MOGADISHU, Somalia (AP) — U.S. Navy SEALs carried out a pre-dawn raid Saturday on a coastal town in southern Somalia looking for a specific al-Qaida suspect linked to the Nairobi shopping mall attack, but did not get their target, a U.S. military official told The Associated Press.
A former U.S. military official also confirmed the raid by the SEALs, but no other details have been provided. Both spoke on condition of anonymity because they were not authorized to discuss the raid by name. The Pentagon declined comment.
In Somalia, officials said international military forces carried out a pre-dawn strike Saturday against foreign fighters in the town of Barawe. Officials said the strike was aimed at "high-profile" targets.
The strike was carried out in the hours before morning prayers in Barawe, the same town where Navy SEALs four years ago killed a most-wanted al-Qaida operative, the officials said.
The strike comes exactly two weeks after al-Shabab militants attacked Nairobi's Westgate Mall, a four-day terrorist assault that killed at least 67 people in neighboring Kenya.
The leader of al-Shabab, Mukhtar Abu Zubeyr, also known as Ahmed Godane, claimed responsibility for the Nairobi attack and said it was in retaliation for Kenya's military deployment inside Somalia to prevent a takeover by the militant Islamic Somali group.
In Kenya, a military spokesman released the names of four men implicated in the mall attack.
A resident of Barawe — a seaside town 240 kilometers (150 miles) south of Mogadishu — said by telephone that heavy gunfire woke up residents before dawn prayers. An al-Shabab fighter who gave his name as Abu Mohamed said "foreign" soldiers attacked a house, prompting militants to rush to the scene to capture a soldier. Mohamed said that effort was not successful.
The foreign troops attacked a two-story beachside house in Barawe where foreign fighters lived, battling their way inside, said Mohamed, who said he had visited the scene. Al-Shabab has a formal alliance with al-Qaida, and hundreds of foreign fighters from the U.S., Britain and Middle Eastern countries fight alongside Somali members of al-Shabab.
A Somali intelligence official said the targets of the raid were "high-profile" foreigners in the house. The intelligence official also said the strike was carried out by an international military. A second intelligence official also confirmed the attack. Both insisted on anonymity to discuss intelligence matters.
Foreign militaries — often the U.S. but not always — have carried out several strikes inside Somalia in recent years against al-Shabab or al-Qaida leaders, as well as criminal kidnappers.
In Kenya, military spokesman Maj. Emmanuel Chirchir on Saturday confirmed the names of four fighters implicated in the Westgate Mall attack last month. Chirchir named the attackers as Abu Baara al-Sudani, Omar Nabhan, Khattab al-Kene and Umayr, names that were first broadcast by a local Kenyan television station.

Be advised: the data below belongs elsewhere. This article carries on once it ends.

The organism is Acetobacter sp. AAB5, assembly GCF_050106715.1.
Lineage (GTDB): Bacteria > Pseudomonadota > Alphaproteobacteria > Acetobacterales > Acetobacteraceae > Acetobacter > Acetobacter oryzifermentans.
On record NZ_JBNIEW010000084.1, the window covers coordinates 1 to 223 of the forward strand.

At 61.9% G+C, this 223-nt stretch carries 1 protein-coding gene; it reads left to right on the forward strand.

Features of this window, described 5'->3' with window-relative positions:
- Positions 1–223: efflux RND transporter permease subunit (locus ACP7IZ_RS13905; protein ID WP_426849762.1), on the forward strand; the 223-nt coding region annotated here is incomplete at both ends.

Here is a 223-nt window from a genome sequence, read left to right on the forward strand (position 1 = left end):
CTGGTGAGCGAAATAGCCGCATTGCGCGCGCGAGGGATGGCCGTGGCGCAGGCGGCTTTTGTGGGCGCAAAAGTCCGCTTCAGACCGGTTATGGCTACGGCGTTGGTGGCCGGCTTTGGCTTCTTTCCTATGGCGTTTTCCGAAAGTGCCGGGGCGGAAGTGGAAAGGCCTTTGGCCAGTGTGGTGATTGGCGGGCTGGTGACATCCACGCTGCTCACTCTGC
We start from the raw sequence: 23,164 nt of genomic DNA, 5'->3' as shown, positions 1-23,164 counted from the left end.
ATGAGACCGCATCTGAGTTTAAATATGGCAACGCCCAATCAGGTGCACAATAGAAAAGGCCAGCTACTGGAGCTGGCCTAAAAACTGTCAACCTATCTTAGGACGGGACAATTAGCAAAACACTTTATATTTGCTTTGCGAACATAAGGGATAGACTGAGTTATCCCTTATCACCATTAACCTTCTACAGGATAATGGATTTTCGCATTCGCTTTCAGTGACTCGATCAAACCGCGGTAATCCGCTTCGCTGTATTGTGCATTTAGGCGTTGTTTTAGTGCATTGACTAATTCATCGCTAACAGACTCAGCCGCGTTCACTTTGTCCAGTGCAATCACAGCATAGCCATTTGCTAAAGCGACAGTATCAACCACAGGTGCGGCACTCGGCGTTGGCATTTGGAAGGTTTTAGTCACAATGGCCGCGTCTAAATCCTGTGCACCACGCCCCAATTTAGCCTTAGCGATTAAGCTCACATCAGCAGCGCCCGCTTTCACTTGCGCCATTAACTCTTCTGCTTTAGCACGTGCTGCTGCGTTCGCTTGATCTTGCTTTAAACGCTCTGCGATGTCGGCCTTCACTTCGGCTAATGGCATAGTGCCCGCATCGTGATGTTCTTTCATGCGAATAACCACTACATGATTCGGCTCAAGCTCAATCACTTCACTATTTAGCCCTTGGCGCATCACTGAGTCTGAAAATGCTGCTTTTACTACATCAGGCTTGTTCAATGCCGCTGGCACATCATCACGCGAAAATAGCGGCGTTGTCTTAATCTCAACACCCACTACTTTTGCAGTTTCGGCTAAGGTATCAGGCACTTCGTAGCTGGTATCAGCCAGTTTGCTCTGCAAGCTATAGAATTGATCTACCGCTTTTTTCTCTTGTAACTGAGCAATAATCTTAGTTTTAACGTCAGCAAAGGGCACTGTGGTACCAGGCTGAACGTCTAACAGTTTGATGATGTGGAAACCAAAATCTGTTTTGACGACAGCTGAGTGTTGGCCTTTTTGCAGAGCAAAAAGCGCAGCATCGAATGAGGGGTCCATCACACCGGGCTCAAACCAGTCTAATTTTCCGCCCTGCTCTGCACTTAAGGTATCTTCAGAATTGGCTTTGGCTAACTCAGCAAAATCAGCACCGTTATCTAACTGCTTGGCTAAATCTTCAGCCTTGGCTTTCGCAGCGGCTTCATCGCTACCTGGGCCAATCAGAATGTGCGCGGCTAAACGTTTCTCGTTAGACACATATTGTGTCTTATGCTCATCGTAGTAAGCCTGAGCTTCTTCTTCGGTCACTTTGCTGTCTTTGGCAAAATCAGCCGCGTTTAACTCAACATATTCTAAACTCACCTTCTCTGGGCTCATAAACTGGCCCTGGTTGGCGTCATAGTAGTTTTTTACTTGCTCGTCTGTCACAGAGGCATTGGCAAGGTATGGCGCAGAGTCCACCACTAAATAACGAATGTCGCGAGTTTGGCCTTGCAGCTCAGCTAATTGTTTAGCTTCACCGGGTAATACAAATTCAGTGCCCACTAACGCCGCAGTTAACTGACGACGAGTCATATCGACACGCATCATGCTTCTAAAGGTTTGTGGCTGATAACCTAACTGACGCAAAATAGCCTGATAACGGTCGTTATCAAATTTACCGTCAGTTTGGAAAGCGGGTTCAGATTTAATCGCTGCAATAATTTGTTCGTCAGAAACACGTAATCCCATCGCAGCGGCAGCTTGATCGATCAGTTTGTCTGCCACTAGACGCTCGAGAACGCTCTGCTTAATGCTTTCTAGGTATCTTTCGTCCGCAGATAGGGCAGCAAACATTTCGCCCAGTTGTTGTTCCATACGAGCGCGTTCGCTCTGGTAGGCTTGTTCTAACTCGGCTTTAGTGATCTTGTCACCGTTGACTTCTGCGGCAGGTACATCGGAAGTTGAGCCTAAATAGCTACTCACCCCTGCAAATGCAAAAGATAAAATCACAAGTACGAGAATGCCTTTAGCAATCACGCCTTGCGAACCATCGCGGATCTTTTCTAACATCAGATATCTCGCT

"I confirm those are the names of the terrorist," he said in a Twitter message sent to The Associated Press.
Matt Bryden, the former head of the U.N. Monitoring Group on Somalia and Eritrea, said via email that al-Kene and Umayr are known members of al-Hijra, the Kenyan arm of al-Shabab. He added that Nabhan may be a relative of Saleh Ali Saleh Nabhan, the target of the 2009 Navy SEALs raid in Barawe.
In September 2009 a daylight commando raid carried out by Navy SEALs in Barawe killed six people, including Nabhan, one of the most-wanted al-Qaida operatives in the region and an alleged plotter in the 1998 bombings at U.S. embassies in Kenya and Tanzania that killed more than 250 people.
Military raids carried out by troops on the ground carry the risk of a troops being killed or captured, but they also allow the forces to collect bodies or other material as evidence. Missile strikes from sea of unmanned drones carry less risk to troops but increase the chances of accidental civilian deaths.
A resident of Barawe who gave his name as Mohamed Bile said militants in Barawe closed down the town in the hours after the assault, and that all traffic and movements have been restricted. Militants were carrying out house-to-house searches, likely to find evidence that a spy had given intelligence to a foreign power used to launch the attack, he said.
"We woke up to find al-Shabab fighters had sealed off the area and their hospital is also inaccessible," Bile told The Associated Press by phone. "The town is in a tense mood."
The identities of the four men from the mall attack came as a Nairobi station obtained and broadcast the closed circuit television footage from Westgate. The footage shows four attackers calmly walking through a storeroom inside the complex, holding machine guns. One of the men's pant legs appears to be stained with blood, though he is not limping, and it is unclear if the blood is his, or that of his victims'.
Government statements shortly after the four-day siege began on Sept. 21 indicated between 10 to 15 attackers were involved, but indications since then are that fewer attackers took part, though the footage may not show all of the assailants.
It's not yet known if the attackers managed to escape after the attack.
Terrified shoppers hid behind mannequins, inside cardboard boxes, in storage rooms, in ventilation shafts and in the parking lot underneath parked cars.
Straziuso reported from Nairobi, Kenya. Associated Press writers Kimberly Dozier and Robert Burns in Washington, and Rukmini Callimachi in Nairobi contributed to this report.